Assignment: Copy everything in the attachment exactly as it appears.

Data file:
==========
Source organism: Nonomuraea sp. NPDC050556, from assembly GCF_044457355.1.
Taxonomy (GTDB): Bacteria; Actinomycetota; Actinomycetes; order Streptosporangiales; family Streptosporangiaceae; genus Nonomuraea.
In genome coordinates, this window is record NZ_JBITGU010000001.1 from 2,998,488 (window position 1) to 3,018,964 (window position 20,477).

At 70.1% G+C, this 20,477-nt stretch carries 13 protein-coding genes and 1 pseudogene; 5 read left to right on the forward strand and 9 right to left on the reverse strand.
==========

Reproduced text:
Source organism: Nonomuraea sp. NPDC050556, from assembly GCF_044457355.1.
Taxonomy (GTDB): Bacteria; Actinomycetota; Actinomycetes; order Streptosporangiales; family Streptosporangiaceae; genus Nonomuraea.
In genome coordinates, this window is record NZ_JBITGU010000001.1 from 2,998,488 (window position 1) to 3,018,964 (window position 20,477).

At 70.1% G+C, this 20,477-nt stretch carries 13 protein-coding genes and 1 pseudogene; 5 read left to right on the forward strand and 9 right to left on the reverse strand.